Hard to believe this series started almost 30 years ago. Deadworld follows survivors in a post-apocalyptic scenario brought on by zombie attacks. Led by King Zombie, Deadworld brings forth a different slant than just humans slaughtering zombies.
Originally published by Arrow Comics, Deadworld was written and created by Stuart Kerr and Ralph Griffith in 1987, scripted by Kerr for the first seven issues and illustrated by Vince Locke. The comic book quickly became a cult favorite success in the independent publisher industry.
Arrow Comics ceased production of all titles, but sold the rights of the title to Locke who transferred the rights to Gary Reed‘s Caliber Comics. By the twelfth issue of the title, Reed took over as the primary writer. The first volume of Deadworld ended in 1992 after twenty-six issues. One year later, a second volume began. The second volume ended after fifteen issues.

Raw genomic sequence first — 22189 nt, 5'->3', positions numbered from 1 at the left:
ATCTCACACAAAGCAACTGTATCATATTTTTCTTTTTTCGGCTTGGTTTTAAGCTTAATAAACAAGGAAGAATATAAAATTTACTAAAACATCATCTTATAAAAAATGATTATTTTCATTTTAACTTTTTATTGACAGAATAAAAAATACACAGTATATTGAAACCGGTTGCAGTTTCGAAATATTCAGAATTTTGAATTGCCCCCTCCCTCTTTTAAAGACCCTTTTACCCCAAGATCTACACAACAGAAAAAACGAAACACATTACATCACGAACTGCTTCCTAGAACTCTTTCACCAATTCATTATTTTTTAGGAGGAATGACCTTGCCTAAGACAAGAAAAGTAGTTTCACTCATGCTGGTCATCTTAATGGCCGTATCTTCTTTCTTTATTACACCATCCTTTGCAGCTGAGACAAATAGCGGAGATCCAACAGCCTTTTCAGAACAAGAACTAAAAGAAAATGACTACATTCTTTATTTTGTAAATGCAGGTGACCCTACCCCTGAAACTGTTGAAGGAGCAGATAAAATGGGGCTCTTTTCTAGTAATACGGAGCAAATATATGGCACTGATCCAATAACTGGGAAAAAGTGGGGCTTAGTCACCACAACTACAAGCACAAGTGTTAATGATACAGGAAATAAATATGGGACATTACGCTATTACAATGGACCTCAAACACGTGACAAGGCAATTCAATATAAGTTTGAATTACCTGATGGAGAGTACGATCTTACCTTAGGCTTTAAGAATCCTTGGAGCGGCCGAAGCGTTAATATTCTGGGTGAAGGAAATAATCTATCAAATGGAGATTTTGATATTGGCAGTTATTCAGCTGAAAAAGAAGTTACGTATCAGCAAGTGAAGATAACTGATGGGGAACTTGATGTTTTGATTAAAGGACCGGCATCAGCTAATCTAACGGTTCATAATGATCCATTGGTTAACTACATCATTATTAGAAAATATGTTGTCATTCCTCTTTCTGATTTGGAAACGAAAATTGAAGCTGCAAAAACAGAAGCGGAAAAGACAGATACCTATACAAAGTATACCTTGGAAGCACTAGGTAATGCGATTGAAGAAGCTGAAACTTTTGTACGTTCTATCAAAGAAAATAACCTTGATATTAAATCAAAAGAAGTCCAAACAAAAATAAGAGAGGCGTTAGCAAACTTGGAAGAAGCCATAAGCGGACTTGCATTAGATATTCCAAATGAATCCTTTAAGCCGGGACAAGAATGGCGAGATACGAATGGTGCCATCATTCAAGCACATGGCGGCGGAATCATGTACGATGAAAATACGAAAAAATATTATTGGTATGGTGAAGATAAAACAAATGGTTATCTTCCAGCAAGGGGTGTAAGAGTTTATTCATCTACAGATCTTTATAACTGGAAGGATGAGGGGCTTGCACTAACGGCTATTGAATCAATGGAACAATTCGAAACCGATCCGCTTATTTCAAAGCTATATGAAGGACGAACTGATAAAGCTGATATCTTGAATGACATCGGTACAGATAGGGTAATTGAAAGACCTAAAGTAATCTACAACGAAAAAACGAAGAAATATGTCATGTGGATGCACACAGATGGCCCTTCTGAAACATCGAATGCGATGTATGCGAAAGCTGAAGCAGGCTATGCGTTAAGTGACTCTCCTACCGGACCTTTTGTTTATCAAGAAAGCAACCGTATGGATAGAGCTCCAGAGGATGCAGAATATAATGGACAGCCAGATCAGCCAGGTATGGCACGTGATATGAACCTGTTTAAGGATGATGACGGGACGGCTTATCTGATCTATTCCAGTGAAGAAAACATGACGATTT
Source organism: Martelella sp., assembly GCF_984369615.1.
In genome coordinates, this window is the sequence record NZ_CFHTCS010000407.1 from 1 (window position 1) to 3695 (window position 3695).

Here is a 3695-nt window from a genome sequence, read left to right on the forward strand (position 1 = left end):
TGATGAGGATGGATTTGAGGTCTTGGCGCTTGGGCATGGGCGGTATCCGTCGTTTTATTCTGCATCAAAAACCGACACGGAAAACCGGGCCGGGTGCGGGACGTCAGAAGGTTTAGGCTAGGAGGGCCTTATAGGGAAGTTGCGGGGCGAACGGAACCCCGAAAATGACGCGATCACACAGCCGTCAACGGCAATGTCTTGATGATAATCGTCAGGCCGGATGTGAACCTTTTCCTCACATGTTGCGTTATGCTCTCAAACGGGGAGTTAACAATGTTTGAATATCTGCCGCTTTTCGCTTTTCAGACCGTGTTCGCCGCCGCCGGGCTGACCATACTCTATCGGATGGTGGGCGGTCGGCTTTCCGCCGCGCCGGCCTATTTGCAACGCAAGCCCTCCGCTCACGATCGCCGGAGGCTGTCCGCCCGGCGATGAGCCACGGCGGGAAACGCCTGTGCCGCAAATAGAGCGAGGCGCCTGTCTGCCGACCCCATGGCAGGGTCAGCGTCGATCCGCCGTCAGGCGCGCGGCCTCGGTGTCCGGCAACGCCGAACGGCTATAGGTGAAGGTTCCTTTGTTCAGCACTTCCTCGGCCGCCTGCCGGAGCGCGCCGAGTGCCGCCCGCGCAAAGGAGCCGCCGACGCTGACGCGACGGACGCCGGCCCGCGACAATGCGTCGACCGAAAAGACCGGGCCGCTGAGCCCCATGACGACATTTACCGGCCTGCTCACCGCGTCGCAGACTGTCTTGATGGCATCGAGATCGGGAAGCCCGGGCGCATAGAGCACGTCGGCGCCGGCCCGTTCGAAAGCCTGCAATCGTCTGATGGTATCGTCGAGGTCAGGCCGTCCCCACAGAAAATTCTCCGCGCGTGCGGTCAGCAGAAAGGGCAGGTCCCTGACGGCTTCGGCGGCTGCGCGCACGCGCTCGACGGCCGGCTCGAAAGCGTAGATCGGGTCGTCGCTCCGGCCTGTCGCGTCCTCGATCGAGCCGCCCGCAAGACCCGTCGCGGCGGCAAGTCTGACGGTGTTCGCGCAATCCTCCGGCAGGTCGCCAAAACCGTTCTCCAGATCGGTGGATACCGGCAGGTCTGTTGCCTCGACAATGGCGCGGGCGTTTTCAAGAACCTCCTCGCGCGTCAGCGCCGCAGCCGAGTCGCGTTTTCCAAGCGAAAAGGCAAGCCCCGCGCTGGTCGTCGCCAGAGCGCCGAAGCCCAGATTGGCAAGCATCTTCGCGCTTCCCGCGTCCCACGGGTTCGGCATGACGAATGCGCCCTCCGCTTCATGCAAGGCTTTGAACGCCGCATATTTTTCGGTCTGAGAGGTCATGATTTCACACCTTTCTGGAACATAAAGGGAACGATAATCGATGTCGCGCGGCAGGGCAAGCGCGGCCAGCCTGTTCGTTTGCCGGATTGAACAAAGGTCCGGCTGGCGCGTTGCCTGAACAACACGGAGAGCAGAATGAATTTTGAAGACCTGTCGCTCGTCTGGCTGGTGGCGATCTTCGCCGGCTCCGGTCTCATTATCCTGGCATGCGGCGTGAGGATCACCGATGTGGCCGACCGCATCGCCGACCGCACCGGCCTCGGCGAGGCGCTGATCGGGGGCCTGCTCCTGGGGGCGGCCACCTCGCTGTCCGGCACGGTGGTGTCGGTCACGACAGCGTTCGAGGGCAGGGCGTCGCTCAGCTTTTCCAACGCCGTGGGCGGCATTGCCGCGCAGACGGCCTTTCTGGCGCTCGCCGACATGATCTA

Madman first appeared as Frank Einstien in Creatures of the Id and Grafik Muzik published in 1990, but it wasn’t until March 1992 that the first Madman miniseries debuted from Tundra Publishing. The series gained further recognition with its move to Dark Horse Comics in April 1994, where it was relaunched as Madman Comics and went on to be nominated for several Harvey Awards. Madman Comics ran for 20 issues and ended in 2000. From 2007–2009, Image Comics published Madman: Atomic Comics for 17 issues.